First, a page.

“It is in the interest of the Democrats, not the Republicans, for there to be a loud, extremist, heavily white faction in the Republican Party, constantly pushing that party rightward. One of the reasons Mitt Romney was so unable to pivot back to the center was due to the drumbeat at Fox which contributing to forcing him to the right during the primary season. Even after the primary season, when Fox became a big supporter for Romney, the rift between official editorial position and the political feelings of Fox viewers and hosts, was clear.”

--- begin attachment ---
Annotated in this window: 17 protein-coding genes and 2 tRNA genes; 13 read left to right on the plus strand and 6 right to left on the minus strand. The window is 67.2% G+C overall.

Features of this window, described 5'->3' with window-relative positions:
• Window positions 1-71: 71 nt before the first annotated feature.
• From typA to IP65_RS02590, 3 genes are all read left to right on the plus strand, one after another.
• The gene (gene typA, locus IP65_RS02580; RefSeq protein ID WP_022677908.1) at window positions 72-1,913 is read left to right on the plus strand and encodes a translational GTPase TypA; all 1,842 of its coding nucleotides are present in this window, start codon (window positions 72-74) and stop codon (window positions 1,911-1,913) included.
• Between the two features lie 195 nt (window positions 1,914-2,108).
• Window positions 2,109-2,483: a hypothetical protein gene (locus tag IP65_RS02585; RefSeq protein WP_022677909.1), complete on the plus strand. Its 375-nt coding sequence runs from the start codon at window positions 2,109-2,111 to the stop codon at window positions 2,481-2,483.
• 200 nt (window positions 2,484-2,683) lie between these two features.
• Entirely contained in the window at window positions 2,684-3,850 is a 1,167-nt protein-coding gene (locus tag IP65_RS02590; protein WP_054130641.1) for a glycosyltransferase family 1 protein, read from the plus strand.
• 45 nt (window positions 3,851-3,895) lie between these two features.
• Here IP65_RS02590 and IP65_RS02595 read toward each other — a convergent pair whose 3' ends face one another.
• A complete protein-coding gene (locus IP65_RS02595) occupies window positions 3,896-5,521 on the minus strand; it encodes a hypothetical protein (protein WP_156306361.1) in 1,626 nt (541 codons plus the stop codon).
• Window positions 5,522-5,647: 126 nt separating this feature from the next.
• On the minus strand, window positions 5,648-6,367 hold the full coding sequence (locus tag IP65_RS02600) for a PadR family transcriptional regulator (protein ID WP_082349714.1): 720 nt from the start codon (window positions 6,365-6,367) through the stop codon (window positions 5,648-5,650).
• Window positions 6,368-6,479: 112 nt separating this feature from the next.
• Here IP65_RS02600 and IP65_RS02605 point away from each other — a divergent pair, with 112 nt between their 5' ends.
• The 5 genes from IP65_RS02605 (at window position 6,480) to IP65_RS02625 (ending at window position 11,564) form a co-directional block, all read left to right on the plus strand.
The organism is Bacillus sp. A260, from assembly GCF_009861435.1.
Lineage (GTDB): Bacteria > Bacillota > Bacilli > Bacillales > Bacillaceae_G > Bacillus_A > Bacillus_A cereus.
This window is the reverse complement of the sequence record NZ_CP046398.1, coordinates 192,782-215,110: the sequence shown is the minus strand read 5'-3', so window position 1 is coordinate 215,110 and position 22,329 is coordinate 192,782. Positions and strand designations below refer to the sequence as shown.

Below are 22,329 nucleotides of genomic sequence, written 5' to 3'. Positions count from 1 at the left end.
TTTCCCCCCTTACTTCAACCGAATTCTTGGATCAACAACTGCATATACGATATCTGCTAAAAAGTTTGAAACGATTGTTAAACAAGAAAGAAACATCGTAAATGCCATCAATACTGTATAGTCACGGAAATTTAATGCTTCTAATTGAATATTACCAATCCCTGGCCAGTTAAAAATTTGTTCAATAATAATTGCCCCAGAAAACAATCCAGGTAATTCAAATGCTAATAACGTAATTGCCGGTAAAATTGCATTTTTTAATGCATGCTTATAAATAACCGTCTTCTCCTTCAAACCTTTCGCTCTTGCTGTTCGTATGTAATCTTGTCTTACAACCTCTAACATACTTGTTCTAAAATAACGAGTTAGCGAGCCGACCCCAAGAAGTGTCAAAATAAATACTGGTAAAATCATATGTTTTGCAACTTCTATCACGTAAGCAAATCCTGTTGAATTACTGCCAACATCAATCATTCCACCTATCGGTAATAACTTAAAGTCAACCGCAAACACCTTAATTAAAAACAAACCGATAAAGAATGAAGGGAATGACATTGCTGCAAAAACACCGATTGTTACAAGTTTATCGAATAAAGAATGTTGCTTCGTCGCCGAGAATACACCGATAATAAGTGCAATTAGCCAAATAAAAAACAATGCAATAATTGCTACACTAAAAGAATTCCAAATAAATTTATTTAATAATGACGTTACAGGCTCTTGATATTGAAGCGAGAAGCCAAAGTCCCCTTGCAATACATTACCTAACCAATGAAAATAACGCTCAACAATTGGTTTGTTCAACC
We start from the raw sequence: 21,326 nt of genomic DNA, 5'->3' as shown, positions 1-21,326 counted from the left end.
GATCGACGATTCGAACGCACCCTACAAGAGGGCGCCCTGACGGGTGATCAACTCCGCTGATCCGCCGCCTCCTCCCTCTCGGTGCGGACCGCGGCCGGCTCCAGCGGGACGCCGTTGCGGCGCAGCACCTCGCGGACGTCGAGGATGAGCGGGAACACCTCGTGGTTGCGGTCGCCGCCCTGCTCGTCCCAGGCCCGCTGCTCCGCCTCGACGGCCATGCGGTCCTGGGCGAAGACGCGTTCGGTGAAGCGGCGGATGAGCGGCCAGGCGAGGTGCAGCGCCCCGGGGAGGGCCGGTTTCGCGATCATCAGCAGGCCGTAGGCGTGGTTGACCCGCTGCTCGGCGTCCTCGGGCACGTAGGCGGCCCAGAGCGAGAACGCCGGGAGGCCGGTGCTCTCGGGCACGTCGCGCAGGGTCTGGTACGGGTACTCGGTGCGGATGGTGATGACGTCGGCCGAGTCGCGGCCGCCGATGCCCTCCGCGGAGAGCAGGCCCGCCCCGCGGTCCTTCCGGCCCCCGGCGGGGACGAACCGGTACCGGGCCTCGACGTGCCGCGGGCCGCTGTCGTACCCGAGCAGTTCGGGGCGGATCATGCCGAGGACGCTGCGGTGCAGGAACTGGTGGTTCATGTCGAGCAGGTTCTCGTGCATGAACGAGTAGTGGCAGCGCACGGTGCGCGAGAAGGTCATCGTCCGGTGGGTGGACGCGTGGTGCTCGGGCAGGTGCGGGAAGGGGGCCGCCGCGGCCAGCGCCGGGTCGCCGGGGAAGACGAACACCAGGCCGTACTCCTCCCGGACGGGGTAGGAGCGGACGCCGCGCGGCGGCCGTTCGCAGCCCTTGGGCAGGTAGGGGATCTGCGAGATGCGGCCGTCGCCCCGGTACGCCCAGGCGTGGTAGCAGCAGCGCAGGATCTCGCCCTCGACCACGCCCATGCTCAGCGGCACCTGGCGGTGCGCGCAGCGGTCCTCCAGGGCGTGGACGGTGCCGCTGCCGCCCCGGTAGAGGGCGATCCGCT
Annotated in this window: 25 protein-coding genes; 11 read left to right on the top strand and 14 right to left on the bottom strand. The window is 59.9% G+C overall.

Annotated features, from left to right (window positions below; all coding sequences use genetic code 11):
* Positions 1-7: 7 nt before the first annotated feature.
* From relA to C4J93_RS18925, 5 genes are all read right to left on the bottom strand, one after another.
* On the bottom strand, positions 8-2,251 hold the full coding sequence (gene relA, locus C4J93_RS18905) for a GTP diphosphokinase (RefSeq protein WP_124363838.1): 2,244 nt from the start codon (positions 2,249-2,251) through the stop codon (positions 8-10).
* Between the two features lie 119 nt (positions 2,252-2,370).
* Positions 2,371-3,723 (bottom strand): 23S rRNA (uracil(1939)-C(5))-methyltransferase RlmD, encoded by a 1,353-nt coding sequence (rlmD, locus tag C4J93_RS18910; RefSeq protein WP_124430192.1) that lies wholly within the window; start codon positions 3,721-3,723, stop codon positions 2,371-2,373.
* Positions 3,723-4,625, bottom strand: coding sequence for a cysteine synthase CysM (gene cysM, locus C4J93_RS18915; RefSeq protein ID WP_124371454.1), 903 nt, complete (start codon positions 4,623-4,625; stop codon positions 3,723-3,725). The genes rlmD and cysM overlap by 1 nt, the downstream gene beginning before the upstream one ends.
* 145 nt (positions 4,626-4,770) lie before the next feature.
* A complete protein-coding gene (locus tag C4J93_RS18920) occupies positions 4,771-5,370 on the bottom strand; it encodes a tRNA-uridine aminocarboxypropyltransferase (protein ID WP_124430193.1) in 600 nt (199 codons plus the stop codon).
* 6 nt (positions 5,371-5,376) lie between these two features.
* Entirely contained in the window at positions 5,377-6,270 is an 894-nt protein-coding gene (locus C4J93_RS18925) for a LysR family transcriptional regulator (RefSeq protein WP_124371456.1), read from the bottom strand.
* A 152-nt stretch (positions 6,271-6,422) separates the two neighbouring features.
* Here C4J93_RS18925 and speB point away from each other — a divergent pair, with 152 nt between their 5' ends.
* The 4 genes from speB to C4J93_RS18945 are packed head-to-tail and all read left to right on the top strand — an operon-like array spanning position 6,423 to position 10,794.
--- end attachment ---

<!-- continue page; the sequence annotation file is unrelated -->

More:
“Tea party activists blame losses on Republican establishment.” Headline from yesterday’s LA Times. Whether this is true or not, this is a widespread perception of the Tea Party, the idea that they are pure conservatives and that Mitt Romney was not conservative enough for them. That is why I think it would be next to impossible to convince my peer group of socially liberal economic conservatives that the Tea Party is the way to go. I can’t even convince them that the Republican Party is the way to go. If the GOP wants anything to change, they need to introduce a fresh face with a socially moderate agenda who can pull in the libertarian vote and the vote of the socially liberal economic conservatives who voted for Obama this time.